Whether it be your simple everyday "I need to be in front of your car on the freeway. No. Matter. What" or the belief that because of the color of your skin, because you're white, because you speak English as your first language, because of where you fall on the socio-economic ladder, you are entitled to more freedoms, greater latitude when you exist or when you make a mistake, commit a crime, or don't. Jut as you simply live in the world, that's entitlement and it's reprehensible.
At best, it creates dangerous freeways, road rage, frustration at the grocery store. Everyone's time is valuable. We wait in line for a reason, we live in a community. We need to share the roads, public swimming pools, the gym equipment at our local Y, all of the public space we inhabit. At worst, and what should be on everyone's radar, it that entitlement is getting people killed, put in jail, dehumanized, perpetuating an unjust society, horrific conditions for a large percentage of the population of these United States (home of the free, remember?). It's happening globally, yes, and that's reprehensible too. But look in your own backyard, really watch or read the news, not FOX, the real news, If you are honest, if you pay real attention, there is no question that white people are treated differently than black or brown people. That's it. That's the simple fact. And it's crazy-making to witness. Imagine living it every day. Living as if you are less than, fearing for your life because of your color. Watching the entitled get away with, well, frankly, murder (George Zimmerman, anyone?) and not being heard. We must all be enraged, and we must all check our behavior, check others' behavior. It is all of our responsibility to fight this. We are all created equal, remember?
It feels overwhelming, but you can make a difference. Admit the entitlements you feel and stop. Just stop. It can be the little things, be a kind driver, or more importantly, if you feel you are better than because how you were born, the texture of you hair, the color of your skin, get over your damn self and acknowledge that we must, MUST change how we view our fellow citizens. It's time for a new day for an entire race. Be honest. Own your actions.
When I lived in Seattle, I exercised at a popular local YMCA. The place was always hopping. And, the parking sucked. I mean really, I know I was just talking about a huge social issue, and I don't want to detract from that, but stay with me here. I'm sharing a personal anecdote. Owning my actions. One day, frustrated by the full lot, wanting to just work out, feeling stressed, time, errands, this, that. Whatever had me on edge, I know I was feeling like I need to park NOW. I thought I'd scored. A spot was opening up. Another car seemed to be waiting but in my entitled mind, I had a better angle, so really the spot was mine. I was there to pull in and I "stole" the spot. For two seconds I felt smug relief. And the other drive was apoplectic. Motioning that she had been waiting. I ignored her. She sped off. Then I felt like a giant a**hole. So much so that I sat in my car and realized I needed to do something. I couldn't just tell myself, "oh, you won't do that again, you're stressed out, it's ok." What a load of BS. I had acted out of entitlement.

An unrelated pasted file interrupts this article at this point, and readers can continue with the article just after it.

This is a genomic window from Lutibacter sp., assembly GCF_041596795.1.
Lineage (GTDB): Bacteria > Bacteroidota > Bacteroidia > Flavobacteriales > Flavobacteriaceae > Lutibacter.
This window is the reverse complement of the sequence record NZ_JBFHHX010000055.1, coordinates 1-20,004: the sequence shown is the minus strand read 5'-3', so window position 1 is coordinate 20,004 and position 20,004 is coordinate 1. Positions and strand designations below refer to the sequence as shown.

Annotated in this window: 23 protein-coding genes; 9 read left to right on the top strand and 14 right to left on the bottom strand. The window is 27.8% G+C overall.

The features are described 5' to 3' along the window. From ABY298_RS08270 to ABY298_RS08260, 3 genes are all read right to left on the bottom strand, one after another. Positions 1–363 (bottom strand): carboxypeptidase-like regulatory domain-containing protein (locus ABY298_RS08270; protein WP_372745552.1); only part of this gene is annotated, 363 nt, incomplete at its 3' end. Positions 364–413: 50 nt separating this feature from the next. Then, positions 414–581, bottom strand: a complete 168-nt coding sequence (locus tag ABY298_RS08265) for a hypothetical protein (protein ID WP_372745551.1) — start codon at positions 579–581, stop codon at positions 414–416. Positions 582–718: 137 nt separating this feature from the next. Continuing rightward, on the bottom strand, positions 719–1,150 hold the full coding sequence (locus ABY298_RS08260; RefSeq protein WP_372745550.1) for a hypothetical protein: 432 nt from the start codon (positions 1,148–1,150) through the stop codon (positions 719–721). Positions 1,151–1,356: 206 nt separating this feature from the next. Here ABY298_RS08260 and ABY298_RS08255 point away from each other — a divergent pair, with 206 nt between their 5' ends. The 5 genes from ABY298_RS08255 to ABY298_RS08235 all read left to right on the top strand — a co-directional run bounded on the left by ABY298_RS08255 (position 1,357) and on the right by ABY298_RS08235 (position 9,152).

I went into the gym looking for the other driver. I wasn't sure who she was, but I was determined to find her. Sure enough, she was sitting on one of the lobby couches talking to a friend. I steeled myself. I went up to her. "I just stole your parking spot and I'm really sorry. That was wrong. I have no excuse. I wanted to work out more than do the right thing." She looked at me, paused and smiled. "Thank you for apologizing. I really appreciate it. And doesn't the parking situation suck here? It's so stressful." "It does," I said, "and today, I let it get the best of me. Thanks for accepting my apology." She nodded. "We all mess up sometimes. I'm glad you said something. I'm not upset anymore now." The next time I saw her at the gym, we smiled at each other and said "hello."
We live in a community. Everyone has needs. Mine are not more pressing than yours. My skin color or position in the parking lot should not give me greater opportunity. It's reprehensible to believe otherwise. Own your actions, own your beliefs. Be the change. An entire race of people does not deserve to live feeling less than. We are all created equal, remember? 

Jenny blogs at IN OTHER WORDS and has written the mystery novel Chosen Quarry 


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